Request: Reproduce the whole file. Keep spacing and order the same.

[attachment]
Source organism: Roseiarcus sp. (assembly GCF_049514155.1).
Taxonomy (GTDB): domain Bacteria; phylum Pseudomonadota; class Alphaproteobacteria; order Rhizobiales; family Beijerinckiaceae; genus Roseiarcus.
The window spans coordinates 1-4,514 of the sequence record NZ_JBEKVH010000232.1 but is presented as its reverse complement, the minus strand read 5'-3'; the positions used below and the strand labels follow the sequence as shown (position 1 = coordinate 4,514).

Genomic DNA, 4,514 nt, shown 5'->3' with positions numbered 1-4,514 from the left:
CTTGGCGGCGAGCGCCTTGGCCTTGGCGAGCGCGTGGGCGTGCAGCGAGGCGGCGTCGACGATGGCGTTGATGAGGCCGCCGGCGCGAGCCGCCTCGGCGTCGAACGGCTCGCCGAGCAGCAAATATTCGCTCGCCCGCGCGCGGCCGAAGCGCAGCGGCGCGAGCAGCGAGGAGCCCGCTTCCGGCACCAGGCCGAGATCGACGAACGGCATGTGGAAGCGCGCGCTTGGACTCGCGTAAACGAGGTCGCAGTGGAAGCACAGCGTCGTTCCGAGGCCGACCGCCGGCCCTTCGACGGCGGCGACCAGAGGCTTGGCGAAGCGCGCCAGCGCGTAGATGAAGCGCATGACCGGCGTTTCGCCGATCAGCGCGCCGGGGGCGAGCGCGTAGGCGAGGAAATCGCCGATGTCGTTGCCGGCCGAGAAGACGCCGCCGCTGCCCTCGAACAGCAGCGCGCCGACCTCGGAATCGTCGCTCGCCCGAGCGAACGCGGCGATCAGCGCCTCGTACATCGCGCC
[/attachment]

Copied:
Source organism: Roseiarcus sp. (assembly GCF_049514155.1).
Taxonomy (GTDB): domain Bacteria; phylum Pseudomonadota; class Alphaproteobacteria; order Rhizobiales; family Beijerinckiaceae; genus Roseiarcus.
The window spans coordinates 1-4,514 of the sequence record NZ_JBEKVH010000232.1 but is presented as its reverse complement, the minus strand read 5'-3'; the positions used below and the strand labels follow the sequence as shown (position 1 = coordinate 4,514).

Genomic DNA, 4,514 nt, shown 5'->3' with positions numbered 1-4,514 from the left:
CTTGGCGGCGAGCGCCTTGGCCTTGGCGAGCGCGTGGGCGTGCAGCGAGGCGGCGTCGACGATGGCGTTGATGAGGCCGCCGGCGCGAGCCGCCTCGGCGTCGAACGGCTCGCCGAGCAGCAAATATTCGCTCGCCCGCGCGCGGCCGAAGCGCAGCGGCGCGAGCAGCGAGGAGCCCGCTTCCGGCACCAGGCCGAGATCGACGAACGGCATGTGGAAGCGCGCGCTTGGACTCGCGTAAACGAGGTCGCAGTGGAAGCACAGCGTCGTTCCGAGGCCGACCGCCGGCCCTTCGACGGCGGCGACCAGAGGCTTGGCGAAGCGCGCCAGCGCGTAGATGAAGCGCATGACCGGCGTTTCGCCGATCAGCGCGCCGGGGGCGAGCGCGTAGGCGAGGAAATCGCCGATGTCGTTGCCGGCCGAGAAGACGCCGCCGCTGCCCTCGAACAGCAGCGCGCCGACCTCGGAATCGTCGCTCGCCCGAGCGAACGCGGCGATCAGCGCCTCGTACATCGCGCC